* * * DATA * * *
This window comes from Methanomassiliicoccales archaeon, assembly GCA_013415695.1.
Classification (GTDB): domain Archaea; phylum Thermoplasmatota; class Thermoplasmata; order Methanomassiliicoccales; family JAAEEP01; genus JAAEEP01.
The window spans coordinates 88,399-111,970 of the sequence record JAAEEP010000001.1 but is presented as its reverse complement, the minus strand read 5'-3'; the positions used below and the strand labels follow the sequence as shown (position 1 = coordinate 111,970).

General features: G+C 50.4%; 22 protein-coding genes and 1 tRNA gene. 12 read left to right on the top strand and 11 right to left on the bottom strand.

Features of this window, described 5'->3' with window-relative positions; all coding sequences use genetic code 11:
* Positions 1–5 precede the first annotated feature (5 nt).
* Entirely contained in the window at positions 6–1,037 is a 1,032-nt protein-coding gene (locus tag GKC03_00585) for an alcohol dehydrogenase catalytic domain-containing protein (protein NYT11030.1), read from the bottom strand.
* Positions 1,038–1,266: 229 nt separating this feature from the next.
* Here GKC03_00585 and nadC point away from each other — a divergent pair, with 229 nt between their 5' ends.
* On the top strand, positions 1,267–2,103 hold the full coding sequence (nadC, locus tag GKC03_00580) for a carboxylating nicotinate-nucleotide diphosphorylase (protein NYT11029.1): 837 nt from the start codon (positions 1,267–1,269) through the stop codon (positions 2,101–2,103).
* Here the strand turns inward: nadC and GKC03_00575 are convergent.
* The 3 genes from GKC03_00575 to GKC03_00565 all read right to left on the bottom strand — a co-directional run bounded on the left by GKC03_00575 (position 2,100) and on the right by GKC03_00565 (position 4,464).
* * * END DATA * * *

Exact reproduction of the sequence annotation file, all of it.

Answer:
This window comes from Methanomassiliicoccales archaeon, assembly GCA_013415695.1.
Classification (GTDB): domain Archaea; phylum Thermoplasmatota; class Thermoplasmata; order Methanomassiliicoccales; family JAAEEP01; genus JAAEEP01.
The window spans coordinates 88,399-111,970 of the sequence record JAAEEP010000001.1 but is presented as its reverse complement, the minus strand read 5'-3'; the positions used below and the strand labels follow the sequence as shown (position 1 = coordinate 111,970).

General features: G+C 50.4%; 22 protein-coding genes and 1 tRNA gene. 12 read left to right on the top strand and 11 right to left on the bottom strand.

Features of this window, described 5'->3' with window-relative positions; all coding sequences use genetic code 11:
* Positions 1–5 precede the first annotated feature (5 nt).
* Entirely contained in the window at positions 6–1,037 is a 1,032-nt protein-coding gene (locus tag GKC03_00585) for an alcohol dehydrogenase catalytic domain-containing protein (protein NYT11030.1), read from the bottom strand.
* Positions 1,038–1,266: 229 nt separating this feature from the next.
* Here GKC03_00585 and nadC point away from each other — a divergent pair, with 229 nt between their 5' ends.
* On the top strand, positions 1,267–2,103 hold the full coding sequence (nadC, locus tag GKC03_00580) for a carboxylating nicotinate-nucleotide diphosphorylase (protein NYT11029.1): 837 nt from the start codon (positions 1,267–1,269) through the stop codon (positions 2,101–2,103).
* Here the strand turns inward: nadC and GKC03_00575 are convergent.
* The 3 genes from GKC03_00575 to GKC03_00565 all read right to left on the bottom strand — a co-directional run bounded on the left by GKC03_00575 (position 2,100) and on the right by GKC03_00565 (position 4,464).